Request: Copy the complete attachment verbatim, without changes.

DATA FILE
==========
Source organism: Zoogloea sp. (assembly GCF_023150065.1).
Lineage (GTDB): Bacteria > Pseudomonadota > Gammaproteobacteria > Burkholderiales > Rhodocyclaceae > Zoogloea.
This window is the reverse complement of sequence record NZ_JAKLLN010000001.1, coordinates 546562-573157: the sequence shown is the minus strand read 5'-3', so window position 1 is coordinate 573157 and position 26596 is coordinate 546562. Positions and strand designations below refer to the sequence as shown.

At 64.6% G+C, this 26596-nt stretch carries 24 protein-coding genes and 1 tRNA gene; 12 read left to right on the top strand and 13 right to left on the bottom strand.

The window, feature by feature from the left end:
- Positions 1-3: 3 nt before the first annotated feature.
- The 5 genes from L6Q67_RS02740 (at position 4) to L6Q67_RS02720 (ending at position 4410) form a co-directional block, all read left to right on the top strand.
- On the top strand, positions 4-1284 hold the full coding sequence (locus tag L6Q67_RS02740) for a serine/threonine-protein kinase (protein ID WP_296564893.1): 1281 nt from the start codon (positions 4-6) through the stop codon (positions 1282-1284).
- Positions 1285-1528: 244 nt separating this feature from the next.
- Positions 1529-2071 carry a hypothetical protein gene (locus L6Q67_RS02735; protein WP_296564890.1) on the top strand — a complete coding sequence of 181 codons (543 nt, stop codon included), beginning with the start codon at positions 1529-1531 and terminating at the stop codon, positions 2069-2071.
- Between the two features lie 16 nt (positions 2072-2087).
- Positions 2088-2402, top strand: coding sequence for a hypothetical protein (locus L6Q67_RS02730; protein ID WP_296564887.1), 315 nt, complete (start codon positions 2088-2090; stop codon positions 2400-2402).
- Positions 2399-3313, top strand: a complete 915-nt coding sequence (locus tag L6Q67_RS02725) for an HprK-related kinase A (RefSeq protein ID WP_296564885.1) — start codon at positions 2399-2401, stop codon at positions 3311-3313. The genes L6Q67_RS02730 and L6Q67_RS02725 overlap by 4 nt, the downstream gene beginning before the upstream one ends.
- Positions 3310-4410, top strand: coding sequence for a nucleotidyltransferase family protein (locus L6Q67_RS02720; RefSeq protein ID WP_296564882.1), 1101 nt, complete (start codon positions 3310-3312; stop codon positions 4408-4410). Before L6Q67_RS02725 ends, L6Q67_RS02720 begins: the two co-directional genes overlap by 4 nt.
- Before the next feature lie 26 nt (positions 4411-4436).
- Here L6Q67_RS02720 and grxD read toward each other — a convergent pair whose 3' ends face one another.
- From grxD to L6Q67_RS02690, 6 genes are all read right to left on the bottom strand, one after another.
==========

Source organism: Zoogloea sp. (assembly GCF_023150065.1).
Lineage (GTDB): Bacteria > Pseudomonadota > Gammaproteobacteria > Burkholderiales > Rhodocyclaceae > Zoogloea.
This window is the reverse complement of sequence record NZ_JAKLLN010000001.1, coordinates 546562-573157: the sequence shown is the minus strand read 5'-3', so window position 1 is coordinate 573157 and position 26596 is coordinate 546562. Positions and strand designations below refer to the sequence as shown.

At 64.6% G+C, this 26596-nt stretch carries 24 protein-coding genes and 1 tRNA gene; 12 read left to right on the top strand and 13 right to left on the bottom strand.

The window, feature by feature from the left end:
- Positions 1-3: 3 nt before the first annotated feature.
- The 5 genes from L6Q67_RS02740 (at position 4) to L6Q67_RS02720 (ending at position 4410) form a co-directional block, all read left to right on the top strand.
- On the top strand, positions 4-1284 hold the full coding sequence (locus tag L6Q67_RS02740) for a serine/threonine-protein kinase (protein ID WP_296564893.1): 1281 nt from the start codon (positions 4-6) through the stop codon (positions 1282-1284).
- Positions 1285-1528: 244 nt separating this feature from the next.
- Positions 1529-2071 carry a hypothetical protein gene (locus L6Q67_RS02735; protein WP_296564890.1) on the top strand — a complete coding sequence of 181 codons (543 nt, stop codon included), beginning with the start codon at positions 1529-1531 and terminating at the stop codon, positions 2069-2071.
- Between the two features lie 16 nt (positions 2072-2087).
- Positions 2088-2402, top strand: coding sequence for a hypothetical protein (locus L6Q67_RS02730; protein ID WP_296564887.1), 315 nt, complete (start codon positions 2088-2090; stop codon positions 2400-2402).
- Positions 2399-3313, top strand: a complete 915-nt coding sequence (locus tag L6Q67_RS02725) for an HprK-related kinase A (RefSeq protein ID WP_296564885.1) — start codon at positions 2399-2401, stop codon at positions 3311-3313. The genes L6Q67_RS02730 and L6Q67_RS02725 overlap by 4 nt, the downstream gene beginning before the upstream one ends.
- Positions 3310-4410, top strand: coding sequence for a nucleotidyltransferase family protein (locus L6Q67_RS02720; RefSeq protein ID WP_296564882.1), 1101 nt, complete (start codon positions 3310-3312; stop codon positions 4408-4410). Before L6Q67_RS02725 ends, L6Q67_RS02720 begins: the two co-directional genes overlap by 4 nt.
- Before the next feature lie 26 nt (positions 4411-4436).
- Here L6Q67_RS02720 and grxD read toward each other — a convergent pair whose 3' ends face one another.
- From grxD to L6Q67_RS02690, 6 genes are all read right to left on the bottom strand, one after another.